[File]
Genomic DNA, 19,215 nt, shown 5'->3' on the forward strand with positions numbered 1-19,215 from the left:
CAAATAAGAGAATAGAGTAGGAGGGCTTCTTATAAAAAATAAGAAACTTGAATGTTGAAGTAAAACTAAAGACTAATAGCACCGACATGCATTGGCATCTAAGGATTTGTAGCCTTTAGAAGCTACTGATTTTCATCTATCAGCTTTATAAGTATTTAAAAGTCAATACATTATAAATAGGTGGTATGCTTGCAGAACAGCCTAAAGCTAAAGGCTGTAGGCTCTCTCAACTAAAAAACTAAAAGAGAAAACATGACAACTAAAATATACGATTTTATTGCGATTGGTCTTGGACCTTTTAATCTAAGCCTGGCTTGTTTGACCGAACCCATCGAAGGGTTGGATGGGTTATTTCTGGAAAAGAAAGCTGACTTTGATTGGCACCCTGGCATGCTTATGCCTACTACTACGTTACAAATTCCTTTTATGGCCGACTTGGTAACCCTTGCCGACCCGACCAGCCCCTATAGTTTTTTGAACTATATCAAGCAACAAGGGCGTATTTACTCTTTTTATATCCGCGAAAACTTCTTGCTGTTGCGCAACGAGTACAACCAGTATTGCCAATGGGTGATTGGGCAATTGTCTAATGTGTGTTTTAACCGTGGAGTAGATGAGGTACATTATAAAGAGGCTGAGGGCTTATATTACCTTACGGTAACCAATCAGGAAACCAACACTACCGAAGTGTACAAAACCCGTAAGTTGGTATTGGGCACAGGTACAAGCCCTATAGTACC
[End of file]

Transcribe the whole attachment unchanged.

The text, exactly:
Genomic DNA, 19,215 nt, shown 5'->3' on the forward strand with positions numbered 1-19,215 from the left:
CAAATAAGAGAATAGAGTAGGAGGGCTTCTTATAAAAAATAAGAAACTTGAATGTTGAAGTAAAACTAAAGACTAATAGCACCGACATGCATTGGCATCTAAGGATTTGTAGCCTTTAGAAGCTACTGATTTTCATCTATCAGCTTTATAAGTATTTAAAAGTCAATACATTATAAATAGGTGGTATGCTTGCAGAACAGCCTAAAGCTAAAGGCTGTAGGCTCTCTCAACTAAAAAACTAAAAGAGAAAACATGACAACTAAAATATACGATTTTATTGCGATTGGTCTTGGACCTTTTAATCTAAGCCTGGCTTGTTTGACCGAACCCATCGAAGGGTTGGATGGGTTATTTCTGGAAAAGAAAGCTGACTTTGATTGGCACCCTGGCATGCTTATGCCTACTACTACGTTACAAATTCCTTTTATGGCCGACTTGGTAACCCTTGCCGACCCGACCAGCCCCTATAGTTTTTTGAACTATATCAAGCAACAAGGGCGTATTTACTCTTTTTATATCCGCGAAAACTTCTTGCTGTTGCGCAACGAGTACAACCAGTATTGCCAATGGGTGATTGGGCAATTGTCTAATGTGTGTTTTAACCGTGGAGTAGATGAGGTACATTATAAAGAGGCTGAGGGCTTATATTACCTTACGGTAACCAATCAGGAAACCAACACTACCGAAGTGTACAAAACCCGTAAGTTGGTATTGGGCACAGGTACAAGCCCTATAGTACC